Hezbollah, Iran dropped from US terror report

Published March 17th, 2015 - 05:55 GMT
Hezbollah and the US share the common goal of combating Daesh (ISIS) in Syria. (AFP/File)
Hezbollah and the US share the common goal of combating Daesh (ISIS) in Syria. (AFP/File)

The US has omitted Iran and Hezbollah from its list of terror threats, according to an annual security assessment published by the Times of Israel Monday.

The unclassified report, titled ‘Worldwide Threat Assessment of the US Intelligence Community’ was presented to the US Senate by James Clapper, the director of National Intelligence on February 26.

The report has excluded Iran and Hezbollah from its list of terror threats to US interests, after both had been included as threats in previous years.

In a 2014 report the National Intelligence director said that Iran and Hezbollah continue to directly threaten the interests of US allies. The report claimed that Hezbollah had increased its “global terrorist activity.”

In the latest report, the terrorism section focuses exclusively on the rise of militant groups like ISIS and The Nusra Front.

“Sunni violent extremists are gaining momentum and the number of Sunni violent extremist groups, members, and safe havens is greater than at any other point in history,” read the report. “These groups challenge local and regional governance and threaten US allies, partners, and interests.”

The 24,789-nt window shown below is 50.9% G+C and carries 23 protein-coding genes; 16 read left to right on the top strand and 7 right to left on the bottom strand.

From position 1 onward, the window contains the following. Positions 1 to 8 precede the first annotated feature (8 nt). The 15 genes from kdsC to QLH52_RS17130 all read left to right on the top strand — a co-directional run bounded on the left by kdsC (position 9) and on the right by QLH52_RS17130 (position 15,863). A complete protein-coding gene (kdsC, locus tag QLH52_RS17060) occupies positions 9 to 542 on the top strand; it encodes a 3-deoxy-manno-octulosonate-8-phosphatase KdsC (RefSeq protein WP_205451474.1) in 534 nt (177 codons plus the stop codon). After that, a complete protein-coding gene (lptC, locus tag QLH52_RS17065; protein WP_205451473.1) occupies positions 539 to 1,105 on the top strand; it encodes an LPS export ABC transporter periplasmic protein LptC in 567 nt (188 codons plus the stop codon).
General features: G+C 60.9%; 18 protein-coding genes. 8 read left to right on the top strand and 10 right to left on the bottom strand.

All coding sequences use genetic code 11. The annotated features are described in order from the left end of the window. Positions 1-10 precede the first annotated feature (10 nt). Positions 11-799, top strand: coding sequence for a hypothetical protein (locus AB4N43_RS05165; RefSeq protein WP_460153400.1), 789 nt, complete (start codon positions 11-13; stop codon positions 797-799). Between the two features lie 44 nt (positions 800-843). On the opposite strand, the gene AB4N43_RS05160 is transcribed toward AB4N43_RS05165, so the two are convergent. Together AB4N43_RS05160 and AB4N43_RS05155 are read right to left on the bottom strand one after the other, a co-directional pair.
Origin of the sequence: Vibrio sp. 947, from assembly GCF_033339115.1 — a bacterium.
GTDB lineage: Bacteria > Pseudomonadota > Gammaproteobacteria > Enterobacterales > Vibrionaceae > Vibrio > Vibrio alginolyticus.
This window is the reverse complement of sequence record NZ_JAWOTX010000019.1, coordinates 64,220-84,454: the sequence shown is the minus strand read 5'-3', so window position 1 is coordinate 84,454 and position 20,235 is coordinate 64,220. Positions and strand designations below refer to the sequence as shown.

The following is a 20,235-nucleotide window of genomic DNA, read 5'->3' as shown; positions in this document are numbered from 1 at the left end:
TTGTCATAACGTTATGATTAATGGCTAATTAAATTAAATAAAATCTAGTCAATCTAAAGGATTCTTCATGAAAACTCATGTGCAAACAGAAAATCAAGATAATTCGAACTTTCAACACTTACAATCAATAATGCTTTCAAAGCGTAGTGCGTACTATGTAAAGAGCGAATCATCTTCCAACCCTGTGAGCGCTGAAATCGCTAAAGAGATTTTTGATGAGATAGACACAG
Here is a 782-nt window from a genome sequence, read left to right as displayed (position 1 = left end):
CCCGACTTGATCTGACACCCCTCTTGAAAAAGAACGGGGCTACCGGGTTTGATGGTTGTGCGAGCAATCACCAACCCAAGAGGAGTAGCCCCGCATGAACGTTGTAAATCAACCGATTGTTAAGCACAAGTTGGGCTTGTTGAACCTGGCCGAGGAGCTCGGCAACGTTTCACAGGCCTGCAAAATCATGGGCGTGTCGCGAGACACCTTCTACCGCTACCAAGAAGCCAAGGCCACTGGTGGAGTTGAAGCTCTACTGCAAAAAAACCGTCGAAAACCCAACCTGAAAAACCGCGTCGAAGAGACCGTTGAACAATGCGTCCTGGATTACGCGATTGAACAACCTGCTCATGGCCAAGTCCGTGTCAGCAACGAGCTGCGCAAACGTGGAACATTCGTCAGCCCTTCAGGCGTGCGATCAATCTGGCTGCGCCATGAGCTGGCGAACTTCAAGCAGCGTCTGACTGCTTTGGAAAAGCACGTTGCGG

Hezbollah, labeled as a terrorist organization by both the US and the European Union, was mentioned once.

“Sunni extremists are trying to establish networks in Lebanon and have increased attacks against Lebanese army and Hezbollah positions along the Lebanese-Syrian border,” the report said. Hezbollah and the US have become de-facto allies in Syria, with the common objective of combating ISIS and preventing its spread into Lebanon.

In a rare interview with the New York Times Last September, Hezbollah’s newly appointed public relations chief, Mohammed Afif, implicitly acknowledged the rise of an indirect coordination in the fight against terror between the party and Washington, though their broader goals and views sharply diverge.

“All have an interest to keep the peace” in Lebanon, Afifi told the NYT, but added that each had its own ways to combat their common enemy.

The US paper suggested that American intelligence had indirectly shared information with Hezbollah that helped the party stop suicide attacks in its stronghold in the southern suburb of Beirut.

Meanwhile, The United States and Iran are getting closer to a political deal that would set the stage for a landmark nuclear agreement.

The sides have twice extended the talks on a long-term accord. They signed an interim deal in November 2013 that gave Iran limited sanctions relief in exchange for some limitations on sensitive nuclear work.


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